BLM ordered to protect wilderness characteristics on BLM managed land
At the January Emery County Public Lands meeting there was speculation as to what the Secretary of the Interior, Ken Salazar's order on protecting wilderness characteristics on lands managed by the Bureau of Land Management would mean to Emery County. Acting chairman of the lands council Gary Petty said what Salazar is proposing has already been done in the not so distant past. Public Lands Director Ray Petersen said, "We've been there and done that. What Salazar is proposing is exactly what the Price Field office of the BLM did in their resource management plan alternative E. The BLM cannot designate wilderness. I think this is just a ploy to keep wilderness out in the news.
Randy Johnson, who is a consultant for the Emery County land use bill said, "This administration has said they would support a county by county process (land use). It's disappointing that he (Salazar) would do this."
Ron Dean, representative for Sen. Hatch said they held a conference call with congressional representatives and staffers and there wasn't much information available, no one knew what this new order means or how it will be developed.
Petty suggested the lands council write the BLM a letter to remind them of the process that Emery County is currently engaged in developing their own land use bill. The letter would go to the state BLM office as well as the Price Field Office, the Price office is the process of getting a new manager.
Val Payne, land use consultant for the county agreed sending a letter to the BLM would be good. In talking to the local BLM people, Payne indicated that none of them know what's going on either with the new order from Salazar. Commissioner Jeff Horrocks said the county commissioners will meet with the new Price Field Office manager as soon as possible to let the new person know of the public lands issues here in Emery County.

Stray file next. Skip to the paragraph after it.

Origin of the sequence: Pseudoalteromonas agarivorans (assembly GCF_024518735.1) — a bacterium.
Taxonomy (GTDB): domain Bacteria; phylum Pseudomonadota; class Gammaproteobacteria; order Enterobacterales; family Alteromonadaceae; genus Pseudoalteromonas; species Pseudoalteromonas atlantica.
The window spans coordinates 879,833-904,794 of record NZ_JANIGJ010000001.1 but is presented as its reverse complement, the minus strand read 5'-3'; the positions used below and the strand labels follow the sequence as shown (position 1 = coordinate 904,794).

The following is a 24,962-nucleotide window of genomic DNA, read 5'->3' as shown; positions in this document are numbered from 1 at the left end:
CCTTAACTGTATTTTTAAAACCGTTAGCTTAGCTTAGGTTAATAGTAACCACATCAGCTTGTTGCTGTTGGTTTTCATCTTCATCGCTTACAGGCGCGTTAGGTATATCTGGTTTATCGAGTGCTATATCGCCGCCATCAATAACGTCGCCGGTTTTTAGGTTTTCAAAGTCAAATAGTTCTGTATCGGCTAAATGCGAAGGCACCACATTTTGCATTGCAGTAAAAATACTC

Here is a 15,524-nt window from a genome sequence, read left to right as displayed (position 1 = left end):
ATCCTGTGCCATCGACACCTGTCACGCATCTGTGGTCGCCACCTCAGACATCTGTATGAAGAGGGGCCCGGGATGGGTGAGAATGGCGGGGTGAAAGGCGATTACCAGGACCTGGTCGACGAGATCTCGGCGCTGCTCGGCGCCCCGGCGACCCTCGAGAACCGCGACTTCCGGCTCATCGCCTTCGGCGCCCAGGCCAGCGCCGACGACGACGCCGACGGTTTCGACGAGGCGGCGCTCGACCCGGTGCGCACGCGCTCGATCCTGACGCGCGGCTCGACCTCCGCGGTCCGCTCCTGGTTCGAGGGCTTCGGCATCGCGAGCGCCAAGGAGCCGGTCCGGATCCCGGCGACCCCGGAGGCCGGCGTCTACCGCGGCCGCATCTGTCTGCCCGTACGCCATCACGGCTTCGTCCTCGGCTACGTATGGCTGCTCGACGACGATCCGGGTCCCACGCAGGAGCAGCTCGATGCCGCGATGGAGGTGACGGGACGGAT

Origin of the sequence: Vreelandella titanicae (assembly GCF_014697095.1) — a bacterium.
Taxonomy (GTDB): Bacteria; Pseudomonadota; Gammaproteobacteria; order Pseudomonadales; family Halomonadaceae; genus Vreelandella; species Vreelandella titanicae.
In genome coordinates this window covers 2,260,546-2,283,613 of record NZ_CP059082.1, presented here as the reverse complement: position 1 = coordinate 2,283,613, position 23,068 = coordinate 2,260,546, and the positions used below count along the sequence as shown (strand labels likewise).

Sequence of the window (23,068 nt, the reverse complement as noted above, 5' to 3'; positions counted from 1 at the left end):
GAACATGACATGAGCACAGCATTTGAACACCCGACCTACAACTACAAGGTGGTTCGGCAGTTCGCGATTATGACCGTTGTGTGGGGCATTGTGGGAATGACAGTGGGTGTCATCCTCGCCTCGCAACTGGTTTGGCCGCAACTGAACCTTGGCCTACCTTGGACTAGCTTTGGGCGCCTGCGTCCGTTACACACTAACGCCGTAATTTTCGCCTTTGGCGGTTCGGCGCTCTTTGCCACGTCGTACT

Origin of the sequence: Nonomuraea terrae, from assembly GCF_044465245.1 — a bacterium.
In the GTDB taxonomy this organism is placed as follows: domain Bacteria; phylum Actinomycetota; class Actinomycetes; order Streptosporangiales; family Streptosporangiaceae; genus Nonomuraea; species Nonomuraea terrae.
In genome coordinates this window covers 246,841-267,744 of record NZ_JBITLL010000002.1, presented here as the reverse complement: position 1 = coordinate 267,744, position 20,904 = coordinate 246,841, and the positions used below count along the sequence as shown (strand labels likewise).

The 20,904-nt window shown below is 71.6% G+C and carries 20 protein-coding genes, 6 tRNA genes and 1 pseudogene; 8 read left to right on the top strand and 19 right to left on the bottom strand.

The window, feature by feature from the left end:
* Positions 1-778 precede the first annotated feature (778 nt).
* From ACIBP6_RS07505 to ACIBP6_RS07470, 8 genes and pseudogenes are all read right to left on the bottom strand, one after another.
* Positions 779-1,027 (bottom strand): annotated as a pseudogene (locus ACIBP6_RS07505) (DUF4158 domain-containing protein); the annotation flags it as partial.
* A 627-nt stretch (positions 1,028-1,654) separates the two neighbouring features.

Lands council member Sherrel Ward said, "I see some real dangers here. This opens the door for them to come in and say that's wilderness. I think we need to challenge it with a lawsuit."
Johnson reported that the Utah Association of Counties is holding an emergency meeting to see how they should respond. They will look at where Salazar is going and if enough people are ready then it will be challenged.
Idaho Governor Butch Otter on Jan. 13 called on Secretary Salazar to immediately withdraw his order 3310. "It reflects the same type of top-down one size fits all management approach to which Idaho was subjected during the waning hours of the Clinton Administration without any state or public input, the Interior Department has circumvented the sovereignty of states."
The Washington Delegation for Utah including Sen. Hatch, Sen. Lee and Reps. Chaffetz, Matheson and Bishop have all expressed their dismay and disapproval of Order 3310.
The order states, in part, that the "Bureau of Land Management shall manage a current inventory of land under its jurisdiction and identify within that inventory lands with wilderness characteristics" and will "share this information with the public, and integrate this information into its land management decisions."
The order further states that the lands which BLM determines will protect for their wilderness characteristics will be designated as "Wild Lands."
The BLM is required to submit a report to the Secretary of the Interior within six months of the date of this Order that describes the BLM's plan for considering wilderness characteristics in existing land use plans consistent with this Order.
The order 3310 affirms that the protection of the wilderness characteristics of public lands is a high priority for the Bureau of Land Management, and is an integral component of its multiple use mission. The order provides direction to the BLM regarding its obligation to maintain wilderness resource inventories on a regular and continuing basis for public lands under its jurisdiction. It further directs the BLM to protect wilderness characteristics through land use planning and project-level decisions.
The order states, "Many of America's most treasured landscapes include public lands with wilderness characteristics that provide visitors with rare opportunities for solitude and personal reflection. In addition, many of these lands have culturally significant and sacred sites important to tribes. Many people and communities value these lands for hunting and fishing, observing wildlife, hiking, and other non-motorized and non-mechanized recreational uses. Lands with wilderness characteristics are also important for their scientific, cultural, and historic objects, which further our understanding of human and natural history."